The ipconfig command has been around for a long time but somehow most people don’t realize what all of the various ipconfig commands do and how they work. In this Nugget, we’re going to change that by diving into how the ipconfig command works and how it can help you manage your DHCP and DNS client configuration.
Let’s dive right in.
Table of Contents
Running the ipconfig command doesn’t require many prerequisites. As long as you have any recent version of Windows, you’re good to go. This Nugget will also assume you’re on a Windows machine with a dynamically-assigned (DHCP) IP address and DNS client settings.
Viewing Basic IP and DNS Settings with IPConfig Commands
The most basic of ipconfig commands is simply running it without parameters. Open up a command prompt or PowerShell console on your machine and run
ipconfig. You will see all of the network interfaces (NICs) installed on your system along with basic IP information.
Take note of the NIC name. The name of the NIC in the below screenshot is called
ipconfig /all command and you’ll see an increased amount of information namely each NIC’s DHCP configuration and the DNS servers.
Viewing the DNS Resolver Cache
ipconfig command is
ipconfig /displaydns. Using this command, you can find all of the items in your local DNS resolver cache and any items in your local C:\Windows\System32\etc\drivers\hosts file.
/displaydnsswitch is especially helpful for troubleshooting name resolution issues!
Purging the DNS Resolver Cache
Sometimes the DNS resolver cache caches items you’d like to remove. You can clear out all items in the DNS resolver cache by running
ipconfig /flushdns. This command is useful to remove any negative cache entries when troubleshooting.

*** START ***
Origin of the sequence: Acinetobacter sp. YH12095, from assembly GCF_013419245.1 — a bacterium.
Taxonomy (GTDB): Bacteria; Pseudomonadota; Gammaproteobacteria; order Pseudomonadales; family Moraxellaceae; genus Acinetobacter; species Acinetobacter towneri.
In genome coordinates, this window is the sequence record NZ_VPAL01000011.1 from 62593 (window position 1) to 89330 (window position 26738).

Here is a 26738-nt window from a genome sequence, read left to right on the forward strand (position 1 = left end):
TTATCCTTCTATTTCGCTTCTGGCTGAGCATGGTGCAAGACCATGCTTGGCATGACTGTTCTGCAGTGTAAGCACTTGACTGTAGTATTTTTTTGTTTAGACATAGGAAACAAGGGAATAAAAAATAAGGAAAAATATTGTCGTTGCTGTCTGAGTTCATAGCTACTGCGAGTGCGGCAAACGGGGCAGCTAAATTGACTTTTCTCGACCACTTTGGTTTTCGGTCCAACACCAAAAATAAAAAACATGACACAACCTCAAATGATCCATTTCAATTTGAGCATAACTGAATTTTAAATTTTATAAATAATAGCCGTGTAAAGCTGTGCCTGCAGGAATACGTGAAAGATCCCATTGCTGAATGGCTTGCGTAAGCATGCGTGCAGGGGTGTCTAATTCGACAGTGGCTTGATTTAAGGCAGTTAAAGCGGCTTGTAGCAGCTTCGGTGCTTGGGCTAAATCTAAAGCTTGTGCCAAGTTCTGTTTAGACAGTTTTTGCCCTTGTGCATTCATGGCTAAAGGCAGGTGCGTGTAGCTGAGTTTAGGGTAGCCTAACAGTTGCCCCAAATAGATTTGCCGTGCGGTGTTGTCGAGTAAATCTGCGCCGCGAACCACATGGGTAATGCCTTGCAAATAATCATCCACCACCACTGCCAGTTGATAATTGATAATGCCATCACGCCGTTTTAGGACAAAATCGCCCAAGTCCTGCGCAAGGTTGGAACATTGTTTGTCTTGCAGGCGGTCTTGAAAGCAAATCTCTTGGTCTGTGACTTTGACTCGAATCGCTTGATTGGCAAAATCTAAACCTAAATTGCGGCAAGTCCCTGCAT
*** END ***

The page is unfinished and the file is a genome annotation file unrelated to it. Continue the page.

Initiating a Dynamic DNS Registration with an IPconfig Command
Perhaps you need to manually initiate a dynamic DNS registration and refresh DHCP releases. In that case, use
ipconfig /registerdns. This
ipconfig command is great for troubleshooting DNS name registration issues without rebooting the computer.
Be sure you use the
/registerdnsswitch in an elevated console.
Releasing and Renewing DHCP-Assigned IPs
One of the most common
ipconfig commands is those that release and renew a dynamically-assigned (DHCP) IP address. To release a DHCP address, you can either do so by running
ipconfig /release which will release all NICs bound by TCP/IP.
Do you have more than one NIC with a similar name? No problem. Use a wildcard (
You can use wildcards for the NIC name on any
ipconfigcommand that allows you to input a NIC’s name. You can also use a
?to represent a single character to match too.
Once the IP is released, you need to pull another one from your DHCP server. To do so, run
ipconfig /renew to renew all NICs or specify a specific NIC again.
Quick tip: You can release and renew dynamically-assigned IP addresses on the same line using double ampersands like
ipconfig /release && ipconfig /renew.
If you’d like to limit releasing and renewing only IPv6 NICs, you can also use the
/allcompartmentsparameters. These parameters are not covered in this Nugget because they are considered legacy and you will rarely (if ever) need them.